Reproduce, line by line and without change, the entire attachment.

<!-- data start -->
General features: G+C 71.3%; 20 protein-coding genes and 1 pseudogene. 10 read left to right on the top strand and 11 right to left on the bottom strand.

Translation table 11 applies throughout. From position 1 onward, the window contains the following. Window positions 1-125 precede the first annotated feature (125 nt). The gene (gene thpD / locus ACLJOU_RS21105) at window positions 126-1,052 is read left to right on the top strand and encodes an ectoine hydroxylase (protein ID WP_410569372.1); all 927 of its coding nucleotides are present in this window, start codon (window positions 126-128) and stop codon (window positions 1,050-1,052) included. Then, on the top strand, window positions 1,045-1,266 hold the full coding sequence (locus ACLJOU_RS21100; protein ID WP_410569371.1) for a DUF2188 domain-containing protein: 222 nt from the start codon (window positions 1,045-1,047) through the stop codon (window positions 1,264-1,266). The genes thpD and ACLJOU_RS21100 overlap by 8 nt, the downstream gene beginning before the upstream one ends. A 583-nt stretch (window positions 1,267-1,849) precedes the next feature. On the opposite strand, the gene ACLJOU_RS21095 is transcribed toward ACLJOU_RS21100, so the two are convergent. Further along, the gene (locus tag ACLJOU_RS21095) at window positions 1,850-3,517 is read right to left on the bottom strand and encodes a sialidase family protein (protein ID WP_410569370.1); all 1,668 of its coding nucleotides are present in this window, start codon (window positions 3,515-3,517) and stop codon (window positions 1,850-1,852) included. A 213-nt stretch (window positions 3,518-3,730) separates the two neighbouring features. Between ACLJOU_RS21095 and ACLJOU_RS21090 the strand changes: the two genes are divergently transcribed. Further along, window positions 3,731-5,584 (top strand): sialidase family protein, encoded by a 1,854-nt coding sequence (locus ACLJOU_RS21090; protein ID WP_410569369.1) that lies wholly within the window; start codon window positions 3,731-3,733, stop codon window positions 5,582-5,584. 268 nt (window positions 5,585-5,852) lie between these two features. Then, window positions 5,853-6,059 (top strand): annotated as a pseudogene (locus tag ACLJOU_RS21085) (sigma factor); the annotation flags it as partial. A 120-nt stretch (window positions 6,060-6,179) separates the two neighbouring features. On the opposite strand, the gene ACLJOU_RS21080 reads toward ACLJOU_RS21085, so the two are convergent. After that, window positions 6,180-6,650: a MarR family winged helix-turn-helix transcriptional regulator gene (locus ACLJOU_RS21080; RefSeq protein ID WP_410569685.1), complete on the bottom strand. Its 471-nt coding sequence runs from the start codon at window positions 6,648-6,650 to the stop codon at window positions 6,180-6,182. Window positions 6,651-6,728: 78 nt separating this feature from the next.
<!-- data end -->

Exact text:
General features: G+C 71.3%; 20 protein-coding genes and 1 pseudogene. 10 read left to right on the top strand and 11 right to left on the bottom strand.

Translation table 11 applies throughout. From position 1 onward, the window contains the following. Window positions 1-125 precede the first annotated feature (125 nt). The gene (gene thpD / locus ACLJOU_RS21105) at window positions 126-1,052 is read left to right on the top strand and encodes an ectoine hydroxylase (protein ID WP_410569372.1); all 927 of its coding nucleotides are present in this window, start codon (window positions 126-128) and stop codon (window positions 1,050-1,052) included. Then, on the top strand, window positions 1,045-1,266 hold the full coding sequence (locus ACLJOU_RS21100; protein ID WP_410569371.1) for a DUF2188 domain-containing protein: 222 nt from the start codon (window positions 1,045-1,047) through the stop codon (window positions 1,264-1,266). The genes thpD and ACLJOU_RS21100 overlap by 8 nt, the downstream gene beginning before the upstream one ends. A 583-nt stretch (window positions 1,267-1,849) precedes the next feature. On the opposite strand, the gene ACLJOU_RS21095 is transcribed toward ACLJOU_RS21100, so the two are convergent. Further along, the gene (locus tag ACLJOU_RS21095) at window positions 1,850-3,517 is read right to left on the bottom strand and encodes a sialidase family protein (protein ID WP_410569370.1); all 1,668 of its coding nucleotides are present in this window, start codon (window positions 3,515-3,517) and stop codon (window positions 1,850-1,852) included. A 213-nt stretch (window positions 3,518-3,730) separates the two neighbouring features. Between ACLJOU_RS21095 and ACLJOU_RS21090 the strand changes: the two genes are divergently transcribed. Further along, window positions 3,731-5,584 (top strand): sialidase family protein, encoded by a 1,854-nt coding sequence (locus ACLJOU_RS21090; protein ID WP_410569369.1) that lies wholly within the window; start codon window positions 3,731-3,733, stop codon window positions 5,582-5,584. 268 nt (window positions 5,585-5,852) lie between these two features. Then, window positions 5,853-6,059 (top strand): annotated as a pseudogene (locus tag ACLJOU_RS21085) (sigma factor); the annotation flags it as partial. A 120-nt stretch (window positions 6,060-6,179) separates the two neighbouring features. On the opposite strand, the gene ACLJOU_RS21080 reads toward ACLJOU_RS21085, so the two are convergent. After that, window positions 6,180-6,650: a MarR family winged helix-turn-helix transcriptional regulator gene (locus ACLJOU_RS21080; RefSeq protein ID WP_410569685.1), complete on the bottom strand. Its 471-nt coding sequence runs from the start codon at window positions 6,648-6,650 to the stop codon at window positions 6,180-6,182. Window positions 6,651-6,728: 78 nt separating this feature from the next.